Once upon a time I wanted to write a novel about a kid who was a big-time stoner who just... decided to quit. Of course, a story about someone who just decides to do something for no reason is not very interesting, so I gave him reasons. Good, legitimate reasons. Then, for his arc, things needed to be piling up on him so that he would end up going back to the weed before getting his head on straight again or whatever. (No, it wasn't very well thought out. I didn't get far into the process before I changed it...)
One of the big climax scenes was going to include him getting all super-duper stoned and spending two hours lying on the floor, pondering the meaning of every fiber in the carpet. Fantastic! Except... um... what's interesting about reading about someone staring at carpet? How can this be a climax?
Rethinking was required. Instead of just being a big old stoner then, I thought he probably likes to drink a lot, too. A climax that includes getting wasted, drunk dialing an ex-girlfriend, driving(!) somewhere, starting a fight, and getting totally beat down is probably a little more interesting, I think.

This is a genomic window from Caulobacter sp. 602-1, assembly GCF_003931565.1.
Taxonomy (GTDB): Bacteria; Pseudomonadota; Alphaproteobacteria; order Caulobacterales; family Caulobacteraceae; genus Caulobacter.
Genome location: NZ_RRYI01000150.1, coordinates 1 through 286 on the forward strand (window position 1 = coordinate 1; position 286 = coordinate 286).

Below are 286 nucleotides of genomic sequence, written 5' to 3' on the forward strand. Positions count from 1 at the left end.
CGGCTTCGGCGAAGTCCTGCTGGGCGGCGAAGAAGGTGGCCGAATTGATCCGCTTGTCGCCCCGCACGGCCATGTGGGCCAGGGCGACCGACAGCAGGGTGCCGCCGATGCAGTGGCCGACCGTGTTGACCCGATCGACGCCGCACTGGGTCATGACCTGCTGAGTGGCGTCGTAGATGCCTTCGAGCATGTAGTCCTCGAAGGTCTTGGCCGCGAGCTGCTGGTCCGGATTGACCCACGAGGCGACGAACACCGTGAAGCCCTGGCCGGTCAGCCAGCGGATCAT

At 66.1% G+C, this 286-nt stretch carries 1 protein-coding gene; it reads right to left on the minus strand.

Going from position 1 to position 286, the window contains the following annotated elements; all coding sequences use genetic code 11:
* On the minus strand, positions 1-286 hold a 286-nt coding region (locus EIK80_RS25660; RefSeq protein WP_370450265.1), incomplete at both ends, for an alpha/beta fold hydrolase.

And somehow, somewhere along the way, this turned into a story about addiction. I've known lots of addicts, so I'm drawing from my experience with them. I'm reading online about detox and cravings and on and on and on. I'm doing my best to keep it real, yo. But sometimes I'm finding it to be such a burden.
When my instructor says, "The line about him having an intense need to have a drink seems off to me" I spend the next hour trying to figure out what she means. If he's only been sober for three days, isn't he going to have cravings? Am I out of my mind here?
I write up a big old thing about triggers and ask whether she is objecting to the timing of the scene, etc. And then, after all that stress, I find out that what she really meant is simply that "intense need" sounds out of character while "God, I want a beer" is more spot on.
I'm telling you, this book will be the death of me.